Evaluate Your Company Brand Color Palette for Accessibility

Vision impairments are widespread and will affect different populations more than others. According to the CDC, 6% of Americans have self-reported vision impairment. Add to that 8.5% of the population with a form of color blindness. Add to that 3% who are legally blind. Depending on the state and the age range we are talking about, anywhere between 14-20% of the population is affected by a partial or full vision impairment.

Unless you yourself have vision trouble, it is a silent, personal disability. Making sure your brand colors meet minimum guidelines for accessibility is an important step towards making a website more inclusive. Luckily, there are many tools and guidelines that can help. Oomph has created a color tool as well, and we’d like to describe how easy it can be to evaluate your own color palette.

Why are Color Contrast Ratios Important?

A contrast ratio is a mathematical difference between a foreground color (text, typically) and a background color. If there is not a high-enough contrast, anyone will have a hard time reading the content. Low contrast is 0.0 and the highest contrast (black over white) is 21.0.

A minimum contrast ratio is necessary for all readers of all abilities, but very necessary if they are color blind, near-sighted, far-sighted, or have degenerative vision conditions.

We have all encountered text that is too light on a white background or too dark on a dark background. Older or tired eyes that have been staring at a screen all day have an even harder time than younger and “fresher” eyes.

Here are some examples:

Passing and poor color contrast with red text, gray text, and green text over a green background.

The first row in each of the three groups passes the recommended color contrast ratios. The second in each does not. Even a well-sighted person might find them hard to read. Below is the same image with a filter applied to show what it looks like to someone with the most common form of color blindness, Deuteranopia (also referred to as green color blindness):

The same problems are present — there is not enough contrast between the foreground and the background. But also note a tangential issue — there is little to no visual difference between red text and green text. If a page on your site has instructions that refer to the color of text — click on the green button, for example — some of your visitors may not be able to tell what the instructions are referring to.

The colors I have selected for the example look basically the same for another rarer type of color blindness, Protanopia (red color blindness). The rarest form of color blindness, Tritanopia (blue-yellow color blindness), looks a bit different:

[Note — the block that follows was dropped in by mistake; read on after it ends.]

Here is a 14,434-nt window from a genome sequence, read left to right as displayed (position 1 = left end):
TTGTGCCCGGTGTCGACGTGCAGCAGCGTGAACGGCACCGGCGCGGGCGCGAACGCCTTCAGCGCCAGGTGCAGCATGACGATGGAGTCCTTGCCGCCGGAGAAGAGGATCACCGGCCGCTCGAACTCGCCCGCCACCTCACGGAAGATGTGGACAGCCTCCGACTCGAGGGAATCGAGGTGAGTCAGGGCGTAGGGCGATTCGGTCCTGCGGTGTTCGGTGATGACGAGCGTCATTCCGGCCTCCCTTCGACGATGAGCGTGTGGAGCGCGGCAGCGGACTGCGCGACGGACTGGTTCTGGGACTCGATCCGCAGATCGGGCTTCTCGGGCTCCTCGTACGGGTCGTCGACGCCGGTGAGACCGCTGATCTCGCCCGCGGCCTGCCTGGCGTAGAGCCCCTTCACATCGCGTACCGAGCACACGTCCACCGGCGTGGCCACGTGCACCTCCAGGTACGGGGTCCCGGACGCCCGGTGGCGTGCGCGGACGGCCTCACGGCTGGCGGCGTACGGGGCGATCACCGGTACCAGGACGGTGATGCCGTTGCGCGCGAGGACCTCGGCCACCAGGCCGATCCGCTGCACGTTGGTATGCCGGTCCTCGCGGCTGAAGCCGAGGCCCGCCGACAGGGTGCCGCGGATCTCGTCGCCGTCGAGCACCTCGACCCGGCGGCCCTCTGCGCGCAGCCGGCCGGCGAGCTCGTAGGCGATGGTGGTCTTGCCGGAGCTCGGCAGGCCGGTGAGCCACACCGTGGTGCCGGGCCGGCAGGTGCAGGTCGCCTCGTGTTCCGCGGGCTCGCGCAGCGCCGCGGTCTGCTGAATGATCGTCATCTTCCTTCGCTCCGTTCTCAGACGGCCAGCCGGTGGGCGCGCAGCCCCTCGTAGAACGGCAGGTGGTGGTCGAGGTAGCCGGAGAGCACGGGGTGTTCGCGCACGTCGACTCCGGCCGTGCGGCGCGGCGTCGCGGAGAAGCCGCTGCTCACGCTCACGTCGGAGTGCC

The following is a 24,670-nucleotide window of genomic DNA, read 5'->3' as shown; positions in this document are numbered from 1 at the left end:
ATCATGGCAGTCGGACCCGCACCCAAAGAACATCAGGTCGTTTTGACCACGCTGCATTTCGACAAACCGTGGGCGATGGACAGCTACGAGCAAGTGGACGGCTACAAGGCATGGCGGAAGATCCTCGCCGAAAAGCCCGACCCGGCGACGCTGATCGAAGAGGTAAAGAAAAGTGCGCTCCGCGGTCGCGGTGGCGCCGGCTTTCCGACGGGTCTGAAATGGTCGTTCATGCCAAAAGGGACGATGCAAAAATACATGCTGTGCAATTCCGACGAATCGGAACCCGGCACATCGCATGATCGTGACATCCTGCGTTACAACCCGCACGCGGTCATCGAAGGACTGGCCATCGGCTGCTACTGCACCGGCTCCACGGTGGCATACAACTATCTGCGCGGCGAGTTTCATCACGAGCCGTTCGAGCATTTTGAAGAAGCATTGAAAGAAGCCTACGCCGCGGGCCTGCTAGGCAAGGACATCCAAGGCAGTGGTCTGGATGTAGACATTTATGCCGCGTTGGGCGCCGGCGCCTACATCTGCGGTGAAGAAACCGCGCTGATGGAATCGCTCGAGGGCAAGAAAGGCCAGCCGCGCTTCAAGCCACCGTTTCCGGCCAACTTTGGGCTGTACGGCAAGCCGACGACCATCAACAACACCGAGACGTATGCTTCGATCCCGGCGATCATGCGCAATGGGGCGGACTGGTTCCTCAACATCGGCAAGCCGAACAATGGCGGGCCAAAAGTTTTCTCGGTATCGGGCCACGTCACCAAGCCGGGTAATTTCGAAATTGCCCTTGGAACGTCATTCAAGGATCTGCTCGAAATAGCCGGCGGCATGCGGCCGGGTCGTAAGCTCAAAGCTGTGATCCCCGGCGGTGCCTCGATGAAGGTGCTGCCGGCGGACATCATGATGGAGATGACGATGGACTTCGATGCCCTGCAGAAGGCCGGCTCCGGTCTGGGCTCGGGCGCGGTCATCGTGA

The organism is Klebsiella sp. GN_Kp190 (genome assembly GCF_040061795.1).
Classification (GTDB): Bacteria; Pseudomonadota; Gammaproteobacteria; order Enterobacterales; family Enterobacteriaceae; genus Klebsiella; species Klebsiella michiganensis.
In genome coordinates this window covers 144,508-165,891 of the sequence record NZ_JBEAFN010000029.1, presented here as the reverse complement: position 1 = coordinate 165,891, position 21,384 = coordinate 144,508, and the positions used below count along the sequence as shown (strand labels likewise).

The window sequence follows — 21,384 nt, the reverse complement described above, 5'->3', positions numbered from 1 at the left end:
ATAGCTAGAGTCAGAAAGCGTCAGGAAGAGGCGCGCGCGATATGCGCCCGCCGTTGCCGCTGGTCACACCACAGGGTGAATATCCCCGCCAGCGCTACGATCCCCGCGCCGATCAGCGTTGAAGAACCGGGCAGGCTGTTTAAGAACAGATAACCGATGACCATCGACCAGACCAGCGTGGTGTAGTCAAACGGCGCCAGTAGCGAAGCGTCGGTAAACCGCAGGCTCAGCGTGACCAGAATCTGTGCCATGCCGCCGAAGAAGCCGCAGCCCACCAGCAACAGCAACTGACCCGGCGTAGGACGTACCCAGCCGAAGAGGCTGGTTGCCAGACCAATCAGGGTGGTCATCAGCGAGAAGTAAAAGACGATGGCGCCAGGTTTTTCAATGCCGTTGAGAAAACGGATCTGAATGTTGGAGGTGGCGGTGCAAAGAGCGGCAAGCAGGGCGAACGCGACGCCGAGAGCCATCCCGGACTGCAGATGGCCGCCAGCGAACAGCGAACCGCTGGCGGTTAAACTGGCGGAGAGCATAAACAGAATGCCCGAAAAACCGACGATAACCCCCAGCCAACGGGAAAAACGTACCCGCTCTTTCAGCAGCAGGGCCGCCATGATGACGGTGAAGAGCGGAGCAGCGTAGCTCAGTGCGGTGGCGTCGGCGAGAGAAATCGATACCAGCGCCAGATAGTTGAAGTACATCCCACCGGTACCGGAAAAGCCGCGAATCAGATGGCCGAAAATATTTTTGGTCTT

Notice that the red looks basically normal, but now the green looks blue. Yellow for this condition looks pale purple as well. This form is very rare, with 1 in 10,000 persons affected and can affect men or women equally. The other two conditions affect mostly men and only a small percentage of women.

Color blindness is relatively easy to experience thanks to various software simulators. Adobe products have a color blindness preview mode and accessible color contrast plug-ins as well. Other degenerative vision conditions are a bit harder to visualize, but these tools can help:

Impairment simulators and testing tools:

  • Who can Use, a tool which breaks down who might have trouble with certain color combinations
  • Simulator for glaucoma, cataracts, diabetic retinopathy, and macular degeneration at Versant Health
  • Chrome store plugin to simulate conditions on top of existing web pages
  • A set of downloadable software for Windows and Mac to simulate common vision problems

The Guidelines: Minimum Color Contrast Ratios

Because of these differences in the ways in which people can see, the Web Content Accessibility Guidelines (WCAG) have a set of recommendations. There are two levels of conformance and two targets within each level. They break down like this:

Level AA recommended minimum contrast ratios:

For all text or images of text, a ratio of 4.5:1 is required, except for the following:

  • Large Text: Text 24px and larger or bold text 19px and larger, a ratio of 3.0:1 is required
  • Incidental: Text or images of text that are part of an inactive user interface component — that are pure decoration — have no contrast requirement
  • Logotypes: Text that is part of a logo or brand name have no contrast requirement

Level AAA (enhanced) recommended minimum contrast ratios:

For all text or images of text, a ratio of 7.0:1 is required, except for the following:

  • Large Text: Text 24px and larger or bold text 19px and larger, a ratio of 4.5:1 is required
  • Incidental: Text or images of text that are part of an inactive user interface component — that are pure decoration — have no contrast requirement
  • Logotypes: Text that is part of a logo or brand name have no contrast requirement

The rules in plainer English are as follows:

  • All text color over a background color should have a contrast ratio of 4.5. If the text is larger than 23px, or bold and larger than 18px, it can have a contrast ratio of 3.0
  • For sites where accessibility is very important — think banking, healthcare, and government websites — the higher levels of 7.0 and 4.5 should be used. respectively

Our ColorCube tool’s feedback includes success or failure criteria for all three contrast levels. No matter the target your project needs to hit, it will show how each color fares with each level of conformance.